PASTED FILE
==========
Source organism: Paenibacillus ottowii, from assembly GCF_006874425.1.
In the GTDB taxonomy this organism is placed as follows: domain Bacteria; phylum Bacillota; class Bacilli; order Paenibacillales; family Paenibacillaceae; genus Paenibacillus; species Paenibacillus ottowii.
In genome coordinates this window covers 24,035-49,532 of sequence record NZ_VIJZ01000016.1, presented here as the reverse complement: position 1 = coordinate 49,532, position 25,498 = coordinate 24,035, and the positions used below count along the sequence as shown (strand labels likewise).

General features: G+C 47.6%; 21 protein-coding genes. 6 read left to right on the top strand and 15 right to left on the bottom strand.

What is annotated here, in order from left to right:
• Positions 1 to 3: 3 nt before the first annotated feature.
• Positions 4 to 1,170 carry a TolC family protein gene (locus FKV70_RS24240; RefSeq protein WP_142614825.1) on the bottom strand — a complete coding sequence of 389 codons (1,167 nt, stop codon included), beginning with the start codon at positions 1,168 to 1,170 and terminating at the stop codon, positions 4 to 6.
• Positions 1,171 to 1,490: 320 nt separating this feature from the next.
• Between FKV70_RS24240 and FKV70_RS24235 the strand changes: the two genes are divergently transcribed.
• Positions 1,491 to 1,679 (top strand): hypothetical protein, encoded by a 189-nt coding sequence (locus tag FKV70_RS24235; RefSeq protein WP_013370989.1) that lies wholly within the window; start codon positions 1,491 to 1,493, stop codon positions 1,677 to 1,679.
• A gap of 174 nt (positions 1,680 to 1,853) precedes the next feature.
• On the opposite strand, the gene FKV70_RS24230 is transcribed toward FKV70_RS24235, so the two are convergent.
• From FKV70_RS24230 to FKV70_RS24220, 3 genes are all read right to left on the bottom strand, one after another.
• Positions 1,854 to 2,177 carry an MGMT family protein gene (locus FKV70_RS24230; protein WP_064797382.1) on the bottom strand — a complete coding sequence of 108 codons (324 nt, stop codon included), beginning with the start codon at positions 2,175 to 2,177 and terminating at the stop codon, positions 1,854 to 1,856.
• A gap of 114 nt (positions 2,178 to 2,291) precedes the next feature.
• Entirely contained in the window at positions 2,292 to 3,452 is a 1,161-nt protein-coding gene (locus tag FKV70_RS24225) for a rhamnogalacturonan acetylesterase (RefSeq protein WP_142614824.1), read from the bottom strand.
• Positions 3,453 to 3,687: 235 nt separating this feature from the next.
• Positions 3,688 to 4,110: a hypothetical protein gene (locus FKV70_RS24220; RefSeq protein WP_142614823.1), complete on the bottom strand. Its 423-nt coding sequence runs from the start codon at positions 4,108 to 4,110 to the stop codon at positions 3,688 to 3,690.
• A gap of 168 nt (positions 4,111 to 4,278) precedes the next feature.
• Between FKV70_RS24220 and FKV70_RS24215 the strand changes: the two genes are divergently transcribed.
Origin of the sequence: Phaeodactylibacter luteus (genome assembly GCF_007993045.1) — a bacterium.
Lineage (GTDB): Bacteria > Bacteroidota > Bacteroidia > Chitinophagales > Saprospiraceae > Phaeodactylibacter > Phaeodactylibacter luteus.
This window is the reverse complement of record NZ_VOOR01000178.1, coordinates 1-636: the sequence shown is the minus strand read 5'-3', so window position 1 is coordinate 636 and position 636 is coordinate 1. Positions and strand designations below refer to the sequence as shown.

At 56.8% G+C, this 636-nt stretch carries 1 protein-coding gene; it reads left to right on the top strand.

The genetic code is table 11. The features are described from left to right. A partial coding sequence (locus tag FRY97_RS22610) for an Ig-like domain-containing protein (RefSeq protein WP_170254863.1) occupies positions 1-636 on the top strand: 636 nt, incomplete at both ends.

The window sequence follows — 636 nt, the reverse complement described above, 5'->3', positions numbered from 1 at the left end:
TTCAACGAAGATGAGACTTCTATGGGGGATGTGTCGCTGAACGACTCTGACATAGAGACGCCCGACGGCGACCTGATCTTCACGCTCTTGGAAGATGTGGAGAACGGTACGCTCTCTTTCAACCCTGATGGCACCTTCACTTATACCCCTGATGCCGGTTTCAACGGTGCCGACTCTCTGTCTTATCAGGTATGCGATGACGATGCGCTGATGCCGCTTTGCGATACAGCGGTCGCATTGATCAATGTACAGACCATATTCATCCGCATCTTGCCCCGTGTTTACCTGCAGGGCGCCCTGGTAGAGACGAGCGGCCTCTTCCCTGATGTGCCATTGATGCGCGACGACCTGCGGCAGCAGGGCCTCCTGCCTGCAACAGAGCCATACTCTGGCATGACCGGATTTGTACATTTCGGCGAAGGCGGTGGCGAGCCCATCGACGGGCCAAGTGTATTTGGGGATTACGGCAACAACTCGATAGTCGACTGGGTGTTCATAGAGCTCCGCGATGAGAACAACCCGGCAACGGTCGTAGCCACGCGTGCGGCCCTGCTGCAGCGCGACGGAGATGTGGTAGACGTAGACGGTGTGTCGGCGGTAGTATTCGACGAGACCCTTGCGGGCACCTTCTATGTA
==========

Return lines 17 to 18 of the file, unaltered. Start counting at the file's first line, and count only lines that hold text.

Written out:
• Positions 3,453 to 3,687: 235 nt separating this feature from the next.
• Positions 3,688 to 4,110: a hypothetical protein gene (locus FKV70_RS24220; RefSeq protein WP_142614823.1), complete on the bottom strand. Its 423-nt coding sequence runs from the start codon at positions 4,108 to 4,110 to the stop codon at positions 3,688 to 3,690.